New projections see South African COVID cases climb

By AT editor - 22 May 2020 at 3:45 am
New projections see South African COVID cases climb

The number of coronavirus cases in South Africa continues to climb, with the Ministry of Health reporting 30 additional deaths on Thursday and a toll that has reached 369 victims.

Among them is a 2-day-old baby who was born prematurely and did not survive on a ventilator.

“The mother had tested positive for COVID-19 and the child subsequently tested positive for COVID-19 as well,” the ministry said in a statement. South Africa also lost a health care worker in the Western Cape region.

All told, South Africa reported 1,134 new cases, bringing the total to 19,137. It has confirmed the most positive cases on the continent by a wide margin – Egypt has just over 14,000 – though both Egypt and Algeria have recorded more fatalities, according to the Africa Centres for Disease Control and Prevention.

New projections from the COVID-19 Modelling Consortium at the National Institute for Communicable Diseases warn of up to 50,000 fatalities by November in a worst-case scenario, which assumes that a lockdown through the end of May followed by social distancing measures will have less impact on COVID-19 transmission.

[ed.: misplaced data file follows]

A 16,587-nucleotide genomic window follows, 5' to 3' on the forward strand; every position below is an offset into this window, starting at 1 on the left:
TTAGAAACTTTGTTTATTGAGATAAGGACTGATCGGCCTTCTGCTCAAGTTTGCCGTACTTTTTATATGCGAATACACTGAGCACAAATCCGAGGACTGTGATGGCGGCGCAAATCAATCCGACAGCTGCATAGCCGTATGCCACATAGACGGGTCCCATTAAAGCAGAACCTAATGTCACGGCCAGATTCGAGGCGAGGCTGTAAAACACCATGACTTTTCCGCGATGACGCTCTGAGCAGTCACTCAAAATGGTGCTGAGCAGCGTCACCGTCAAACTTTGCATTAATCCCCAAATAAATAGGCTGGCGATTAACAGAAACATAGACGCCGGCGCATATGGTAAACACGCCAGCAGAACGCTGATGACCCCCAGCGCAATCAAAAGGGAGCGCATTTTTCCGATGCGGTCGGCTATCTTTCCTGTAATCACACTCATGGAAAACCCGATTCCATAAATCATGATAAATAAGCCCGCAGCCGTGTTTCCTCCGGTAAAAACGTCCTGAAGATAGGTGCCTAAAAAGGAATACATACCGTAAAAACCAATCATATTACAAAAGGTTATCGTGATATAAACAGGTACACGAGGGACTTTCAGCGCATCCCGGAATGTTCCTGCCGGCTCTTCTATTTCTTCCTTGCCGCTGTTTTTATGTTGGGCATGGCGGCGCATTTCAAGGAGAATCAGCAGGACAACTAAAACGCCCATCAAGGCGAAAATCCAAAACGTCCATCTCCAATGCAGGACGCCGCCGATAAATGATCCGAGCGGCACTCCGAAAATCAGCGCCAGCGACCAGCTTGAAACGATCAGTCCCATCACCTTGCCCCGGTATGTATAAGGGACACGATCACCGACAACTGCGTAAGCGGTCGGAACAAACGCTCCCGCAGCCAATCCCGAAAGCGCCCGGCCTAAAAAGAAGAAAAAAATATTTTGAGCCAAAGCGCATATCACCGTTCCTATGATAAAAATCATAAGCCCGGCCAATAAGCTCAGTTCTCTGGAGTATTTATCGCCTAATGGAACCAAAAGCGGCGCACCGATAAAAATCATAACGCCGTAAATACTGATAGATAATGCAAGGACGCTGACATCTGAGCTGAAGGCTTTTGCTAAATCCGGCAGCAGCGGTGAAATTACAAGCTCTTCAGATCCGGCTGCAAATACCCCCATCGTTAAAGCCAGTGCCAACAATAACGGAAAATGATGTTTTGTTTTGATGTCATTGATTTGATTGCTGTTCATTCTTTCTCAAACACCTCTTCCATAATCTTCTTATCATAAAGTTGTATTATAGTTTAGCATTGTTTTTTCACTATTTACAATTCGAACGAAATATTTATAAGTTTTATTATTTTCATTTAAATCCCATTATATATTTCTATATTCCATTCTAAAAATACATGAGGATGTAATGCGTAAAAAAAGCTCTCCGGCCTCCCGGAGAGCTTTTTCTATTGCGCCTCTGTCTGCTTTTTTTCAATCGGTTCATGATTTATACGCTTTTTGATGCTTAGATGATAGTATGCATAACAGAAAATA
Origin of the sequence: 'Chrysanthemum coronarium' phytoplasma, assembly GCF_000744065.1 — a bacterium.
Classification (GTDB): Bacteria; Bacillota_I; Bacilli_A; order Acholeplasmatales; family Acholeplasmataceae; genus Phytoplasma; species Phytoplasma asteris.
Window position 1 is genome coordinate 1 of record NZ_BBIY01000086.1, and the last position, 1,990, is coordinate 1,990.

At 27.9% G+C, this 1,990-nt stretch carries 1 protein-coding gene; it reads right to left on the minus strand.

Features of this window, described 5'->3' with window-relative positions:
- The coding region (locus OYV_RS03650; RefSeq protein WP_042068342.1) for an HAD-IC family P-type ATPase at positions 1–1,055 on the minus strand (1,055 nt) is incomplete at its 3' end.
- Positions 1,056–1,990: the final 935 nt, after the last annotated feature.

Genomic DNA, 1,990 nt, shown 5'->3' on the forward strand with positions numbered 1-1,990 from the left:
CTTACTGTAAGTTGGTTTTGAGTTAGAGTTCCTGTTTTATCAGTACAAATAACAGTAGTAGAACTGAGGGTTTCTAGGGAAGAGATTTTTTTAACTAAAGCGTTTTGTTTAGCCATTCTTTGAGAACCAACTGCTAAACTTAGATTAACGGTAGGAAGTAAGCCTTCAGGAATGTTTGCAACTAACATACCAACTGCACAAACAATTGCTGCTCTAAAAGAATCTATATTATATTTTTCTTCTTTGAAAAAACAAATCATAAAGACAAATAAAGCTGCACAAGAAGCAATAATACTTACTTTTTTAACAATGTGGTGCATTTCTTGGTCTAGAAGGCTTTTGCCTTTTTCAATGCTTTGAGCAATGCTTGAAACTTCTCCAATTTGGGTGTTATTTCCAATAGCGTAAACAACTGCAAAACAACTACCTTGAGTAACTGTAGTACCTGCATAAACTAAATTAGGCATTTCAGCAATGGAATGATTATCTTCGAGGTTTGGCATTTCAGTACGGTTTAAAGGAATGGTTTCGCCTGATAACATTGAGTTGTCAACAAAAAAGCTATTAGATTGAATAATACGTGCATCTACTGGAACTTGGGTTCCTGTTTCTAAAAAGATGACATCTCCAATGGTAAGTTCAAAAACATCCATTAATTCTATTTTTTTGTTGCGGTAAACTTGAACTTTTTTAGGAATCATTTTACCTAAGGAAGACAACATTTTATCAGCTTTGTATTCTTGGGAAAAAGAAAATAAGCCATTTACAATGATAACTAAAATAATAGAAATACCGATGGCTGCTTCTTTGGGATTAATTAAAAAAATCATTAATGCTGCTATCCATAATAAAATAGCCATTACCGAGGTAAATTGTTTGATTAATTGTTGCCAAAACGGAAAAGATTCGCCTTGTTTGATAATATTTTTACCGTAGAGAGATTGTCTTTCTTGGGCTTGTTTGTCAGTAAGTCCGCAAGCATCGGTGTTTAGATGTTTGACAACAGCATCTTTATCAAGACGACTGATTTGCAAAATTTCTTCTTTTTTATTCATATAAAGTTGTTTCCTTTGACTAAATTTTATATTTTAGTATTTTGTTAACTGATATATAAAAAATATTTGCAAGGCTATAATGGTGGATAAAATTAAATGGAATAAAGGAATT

That scenario also envisions 1.2 million symptomatic cases and significantly more pressure on hospital ICU resources.

A more hopeful scenario predicts a 60 percent reduction in transmission during lockdown through May, as opposed to 40 percent, and a 20 percent reduction through social distancing, as opposed to 10 percent in the worst-case scenario. That could still mean 40,000 fatalities by November, with peak strain on hospital ICU resources in September.

On the current trajectory, Eastern and Western Cape are facing the more pessimistic scenario, while Free State is in the best position. All others are tracking in the optimistic scenario.

“The initial social distancing and lockdown measures have worked,” the report said, but in almost all scenarios hospital and ICU resources will be exceeded by the caseload.

Image: NICD COVID-19 Modelling Consortium


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